5) Every state and every college is different
There are few blanket solutions to be shared because every person’s situation is unique and every state and college has its own special take on what it means to be an in-state resident for tuition purposes. It’s possible to qualify for in-state tuition at one college in a state but not another. Also, rules change. Sometimes unexpectedly.
6) It’s not instant
Qualifying for in-state tuition typically takes upwards of a year once you move and begin the process and colleges may require one or multiple years of proof to get and keep in-state tuition. Other schools have random audits every year after you’ve earned in-state status.
7) Watch out for pitfalls
You don’t want to spend a year or more building your case only to end up saying “Oh I didn’t know that was an actual deadline…” or “Wait I was supposed to do what with my car?” or “Hold on, I’m not allowed to live with my aunt and uncle in town for free?” Respect deadlines. Don’t rely on somebody’s kind heart making an exception for you, there are state mandated rules any college must follow without exception. You might be allowed to be a full-time student but not allowed to live in the dorms but also required to live in the dorms…what do you do? Can your parents pay for anything, some things, or everything? Do you have to have a job? What if you lose it? What about health insurance and your cell phone plan? Are they watching you while you sleep!? No, they don’t do the last thing.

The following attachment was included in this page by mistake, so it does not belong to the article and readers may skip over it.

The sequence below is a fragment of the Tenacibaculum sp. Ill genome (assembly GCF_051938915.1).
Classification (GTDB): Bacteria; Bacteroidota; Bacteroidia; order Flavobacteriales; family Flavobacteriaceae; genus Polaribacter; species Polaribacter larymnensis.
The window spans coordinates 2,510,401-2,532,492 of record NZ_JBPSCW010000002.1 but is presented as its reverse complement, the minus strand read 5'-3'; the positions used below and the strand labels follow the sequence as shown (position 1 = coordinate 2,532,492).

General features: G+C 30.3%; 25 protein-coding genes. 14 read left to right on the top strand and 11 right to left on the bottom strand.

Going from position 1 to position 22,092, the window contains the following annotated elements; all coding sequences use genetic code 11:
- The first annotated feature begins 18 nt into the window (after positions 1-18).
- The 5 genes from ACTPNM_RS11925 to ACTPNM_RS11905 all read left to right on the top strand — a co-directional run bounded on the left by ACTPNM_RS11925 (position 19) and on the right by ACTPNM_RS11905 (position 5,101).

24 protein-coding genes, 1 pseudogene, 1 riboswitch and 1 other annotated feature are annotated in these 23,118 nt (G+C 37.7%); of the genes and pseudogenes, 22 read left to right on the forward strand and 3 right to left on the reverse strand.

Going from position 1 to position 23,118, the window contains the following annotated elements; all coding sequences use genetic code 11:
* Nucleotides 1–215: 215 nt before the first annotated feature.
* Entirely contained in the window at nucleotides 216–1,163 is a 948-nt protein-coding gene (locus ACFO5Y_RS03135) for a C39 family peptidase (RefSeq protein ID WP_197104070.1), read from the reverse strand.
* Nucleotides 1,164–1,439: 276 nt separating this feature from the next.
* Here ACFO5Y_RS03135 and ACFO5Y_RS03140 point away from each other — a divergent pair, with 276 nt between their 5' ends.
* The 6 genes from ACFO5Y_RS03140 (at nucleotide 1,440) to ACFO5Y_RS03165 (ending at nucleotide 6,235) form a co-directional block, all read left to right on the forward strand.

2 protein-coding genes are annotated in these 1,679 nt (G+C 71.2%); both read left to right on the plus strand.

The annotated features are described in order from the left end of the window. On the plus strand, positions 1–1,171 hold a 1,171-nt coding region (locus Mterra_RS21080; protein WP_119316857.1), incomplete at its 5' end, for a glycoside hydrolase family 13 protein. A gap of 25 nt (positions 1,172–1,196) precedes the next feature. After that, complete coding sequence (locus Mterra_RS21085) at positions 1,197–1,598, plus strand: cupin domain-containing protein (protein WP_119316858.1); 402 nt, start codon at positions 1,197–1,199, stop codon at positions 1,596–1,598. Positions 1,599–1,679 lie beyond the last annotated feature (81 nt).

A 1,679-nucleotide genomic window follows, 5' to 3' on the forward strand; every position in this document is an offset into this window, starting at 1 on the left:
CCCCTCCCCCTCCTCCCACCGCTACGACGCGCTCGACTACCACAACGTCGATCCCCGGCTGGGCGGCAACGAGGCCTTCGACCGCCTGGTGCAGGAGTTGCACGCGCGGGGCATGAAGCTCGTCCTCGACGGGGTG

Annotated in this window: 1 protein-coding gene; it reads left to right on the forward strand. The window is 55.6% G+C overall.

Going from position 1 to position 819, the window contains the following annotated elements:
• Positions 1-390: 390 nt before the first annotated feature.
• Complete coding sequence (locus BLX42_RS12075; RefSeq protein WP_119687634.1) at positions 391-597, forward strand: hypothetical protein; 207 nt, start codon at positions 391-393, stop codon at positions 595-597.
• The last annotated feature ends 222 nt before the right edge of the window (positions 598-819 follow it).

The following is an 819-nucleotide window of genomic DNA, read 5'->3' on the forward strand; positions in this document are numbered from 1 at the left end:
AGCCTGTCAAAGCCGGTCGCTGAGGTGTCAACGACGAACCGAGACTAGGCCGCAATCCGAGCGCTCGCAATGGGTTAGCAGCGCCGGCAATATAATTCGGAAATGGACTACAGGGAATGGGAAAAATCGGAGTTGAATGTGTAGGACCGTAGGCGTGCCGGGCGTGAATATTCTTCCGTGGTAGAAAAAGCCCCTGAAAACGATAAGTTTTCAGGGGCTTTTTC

8) Don’t start unless you’re committed and know what you’re doing. Assume nothing.
It’s really easy to misinterpret something or fail to ascribe the proper significance to certain acts. Common sense and logic sometimes do not apply. You don’t want to do way more than is required and you don’t ever want to do less than is required. There are certain things you’re liable to think are fine but might not be: “Of course my parents can buy me a plane ticket to Cabo San Lucas for Spring Break” or “Certainly there is no problem with me working as a camp counselor in some other state over the summer” or “Surely, my finding $500 under that rock counts as a legitimate source of income.”
9) Don’t lie!
It would be tempting to embellish the truth, lie by omission, misrepresent yourself, etc. Don’t! There are also situations where you need certain documentation that is now impossible for you to furnish “Why didn’t I write out a receipt for that guy I sold my bike to for $1000.” There’s a right way and a wrong way to earn in-state tuition. The wrong way could lead to university disciplinary action including expulsion and you could be charged with fraud for submitting any falsified documentation or misrepresenting yourself. If a college finds out down the road, you could additionally be retroactively assessed out-of-state tuition. If you’re serious about getting in-state tuition, you need to commit to doing it totally aboveboard or don’t do it at all.
10) Help!? Consider hiring an expert.
There are a lot of ins and outs to successfully earning in-state tuition. You not only need to know exactly what to do, you then have to do that exactly, then prove it…and possibly then prove it again. People do it, but it’s all easier said than done. For anyone confident enough to get the job done right, in the right way, on the first try—do it! Be warned that many people start with that confidence but are unable to see it through. For anyone who would prefer some help, In-State Angels is here. In the same way you’d hire an accountant to do your taxes, you could hire In-State Angels to facilitate the in-state tuition process. A medley of solutions awaits your exploration.
©copyright 2014 In-State Angels: This article, originally written 4/4/2014 by Jake Wells (founder of In-State Angels) has been featured with permission on several websites—if you would like to feature this article, please ask permission firstname.lastname@example.org. Feel free to share link to this article.